Utica and the Department of Transportation are in the final stages of planning the $62 million North-South Arterial project. The plan is to repair the highway's viaduct, widen the road, and create a pedestrian bridge. And to help them decide on the finishing touches, the D.O.T has pulled together a stake holders committee. A group that our Cara Thomas said many concerned citizens knew nothing about.
UTICA, N.Y. -- After years of planning, the Department of Transportation is in the final stages of designing the North-South Arterial Project. And to help make the last decisions, they've created a new stakeholders committee.
Jack Williams, the Department of Transportation's Regional Director said, "What we've done is we've tried to get a cross section of expertise that will help us develop the information that we need for the project."
It's a committee of 17 people who represent numerous organizations throughout the city, including the police and fire departments, Holy Trinity Church, the Chamber of Commerce and even the historical society. Their responsibility is to give feedback, specifically about the aesthetics. And, later in the process the committee will also help the DOT decide other things, such as potential traffic patterns during the construction process.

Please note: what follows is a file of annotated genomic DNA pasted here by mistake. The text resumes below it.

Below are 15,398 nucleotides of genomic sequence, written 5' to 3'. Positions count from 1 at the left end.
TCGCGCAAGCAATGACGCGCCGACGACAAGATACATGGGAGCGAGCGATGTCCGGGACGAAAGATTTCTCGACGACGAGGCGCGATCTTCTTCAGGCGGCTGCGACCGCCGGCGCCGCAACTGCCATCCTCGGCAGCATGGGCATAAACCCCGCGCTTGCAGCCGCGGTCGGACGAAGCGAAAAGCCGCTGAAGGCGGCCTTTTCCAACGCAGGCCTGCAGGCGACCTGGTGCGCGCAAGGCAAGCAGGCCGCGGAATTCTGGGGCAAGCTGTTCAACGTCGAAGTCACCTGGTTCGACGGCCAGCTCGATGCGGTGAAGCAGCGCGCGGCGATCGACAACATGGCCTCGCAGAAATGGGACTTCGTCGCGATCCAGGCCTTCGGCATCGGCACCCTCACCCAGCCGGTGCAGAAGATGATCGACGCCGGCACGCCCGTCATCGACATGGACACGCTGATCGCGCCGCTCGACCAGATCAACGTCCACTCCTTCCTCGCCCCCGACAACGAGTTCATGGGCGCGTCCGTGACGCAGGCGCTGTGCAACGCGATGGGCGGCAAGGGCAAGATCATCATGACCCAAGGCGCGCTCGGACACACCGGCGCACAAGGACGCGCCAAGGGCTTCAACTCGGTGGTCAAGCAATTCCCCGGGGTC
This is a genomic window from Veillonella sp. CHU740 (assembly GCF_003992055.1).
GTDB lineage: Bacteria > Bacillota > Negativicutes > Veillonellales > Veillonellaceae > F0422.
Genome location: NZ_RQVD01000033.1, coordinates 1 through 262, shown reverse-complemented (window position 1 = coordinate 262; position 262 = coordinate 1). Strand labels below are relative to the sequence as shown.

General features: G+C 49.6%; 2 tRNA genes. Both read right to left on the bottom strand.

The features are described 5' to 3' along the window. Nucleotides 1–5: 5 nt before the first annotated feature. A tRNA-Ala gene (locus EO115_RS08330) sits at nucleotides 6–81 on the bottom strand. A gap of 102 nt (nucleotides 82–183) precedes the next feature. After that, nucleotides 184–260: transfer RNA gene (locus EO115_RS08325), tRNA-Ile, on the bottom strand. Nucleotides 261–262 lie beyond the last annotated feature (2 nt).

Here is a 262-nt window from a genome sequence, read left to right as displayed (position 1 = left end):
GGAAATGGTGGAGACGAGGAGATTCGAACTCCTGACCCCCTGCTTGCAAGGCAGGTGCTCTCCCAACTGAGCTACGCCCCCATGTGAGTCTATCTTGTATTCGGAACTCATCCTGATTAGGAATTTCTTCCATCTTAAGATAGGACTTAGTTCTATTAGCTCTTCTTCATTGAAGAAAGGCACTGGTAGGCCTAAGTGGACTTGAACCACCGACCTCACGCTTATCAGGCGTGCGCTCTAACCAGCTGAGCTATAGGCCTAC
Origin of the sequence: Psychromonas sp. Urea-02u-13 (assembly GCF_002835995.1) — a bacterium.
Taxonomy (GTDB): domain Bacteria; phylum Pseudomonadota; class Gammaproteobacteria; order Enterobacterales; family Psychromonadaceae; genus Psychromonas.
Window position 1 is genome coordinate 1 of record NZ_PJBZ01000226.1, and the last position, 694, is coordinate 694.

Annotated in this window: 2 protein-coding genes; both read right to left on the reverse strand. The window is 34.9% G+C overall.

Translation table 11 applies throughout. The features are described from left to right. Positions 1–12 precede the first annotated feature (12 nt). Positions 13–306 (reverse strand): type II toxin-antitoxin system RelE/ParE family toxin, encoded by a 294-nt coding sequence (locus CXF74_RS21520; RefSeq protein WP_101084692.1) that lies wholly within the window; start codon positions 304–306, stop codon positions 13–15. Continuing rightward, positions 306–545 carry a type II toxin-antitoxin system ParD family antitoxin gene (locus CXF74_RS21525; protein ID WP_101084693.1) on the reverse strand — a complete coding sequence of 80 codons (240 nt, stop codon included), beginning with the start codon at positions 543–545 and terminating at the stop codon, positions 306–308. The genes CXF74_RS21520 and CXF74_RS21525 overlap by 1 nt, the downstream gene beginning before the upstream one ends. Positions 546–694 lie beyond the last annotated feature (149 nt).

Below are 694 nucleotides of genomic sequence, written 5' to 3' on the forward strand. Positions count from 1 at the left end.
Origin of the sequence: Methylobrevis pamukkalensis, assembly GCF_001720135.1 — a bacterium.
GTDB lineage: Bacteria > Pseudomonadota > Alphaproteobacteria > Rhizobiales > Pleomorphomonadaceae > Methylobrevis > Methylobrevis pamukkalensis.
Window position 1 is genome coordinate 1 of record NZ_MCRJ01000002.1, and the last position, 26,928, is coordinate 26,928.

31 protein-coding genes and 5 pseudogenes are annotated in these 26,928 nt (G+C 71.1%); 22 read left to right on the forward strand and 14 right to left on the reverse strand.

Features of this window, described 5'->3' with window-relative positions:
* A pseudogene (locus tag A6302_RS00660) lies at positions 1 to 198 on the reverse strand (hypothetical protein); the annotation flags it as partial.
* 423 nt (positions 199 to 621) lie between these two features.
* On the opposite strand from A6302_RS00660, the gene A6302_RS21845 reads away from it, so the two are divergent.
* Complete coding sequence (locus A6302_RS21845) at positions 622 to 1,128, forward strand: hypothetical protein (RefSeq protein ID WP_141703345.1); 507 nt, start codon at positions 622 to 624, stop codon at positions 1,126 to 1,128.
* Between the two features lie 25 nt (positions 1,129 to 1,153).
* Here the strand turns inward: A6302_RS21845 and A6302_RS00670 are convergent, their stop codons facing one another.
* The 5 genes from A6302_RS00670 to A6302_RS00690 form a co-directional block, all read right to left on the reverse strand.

"This is a positive thing and we wanted the community to have the ability to have some ownership," explained Williams.
But, not everyone feels that way, including some local residents and officials who said they didn't even know about the stakeholders committee and that they would have liked to be involved.
Oneida County Legislator, Harmony Speciale, said, "As far as I'm concerned, the stakeholders have already been to all of the meetings. They're already here, they exist in the houses and the businesses that lie along the North-South Route 12 Arterial."
Tim Trent, a West Utica citizen said, "If it comes to stakeholders, we're the real stakeholders of West Utica, we know that damage this road is going to do and the negative impact it's going to have on people and we could work with the DOT to minimize those negative impacts."
DOT officials said they'd consider bringing in anyone who'd like to be a part of the committee, but in an effort to keep the group on the smaller side, they will have to turn some interested participants down.
Officials said the committee has met twice so far, and will probably not meet again for another few months or until their input is needed. DOT officials said the meetings are not open to the public.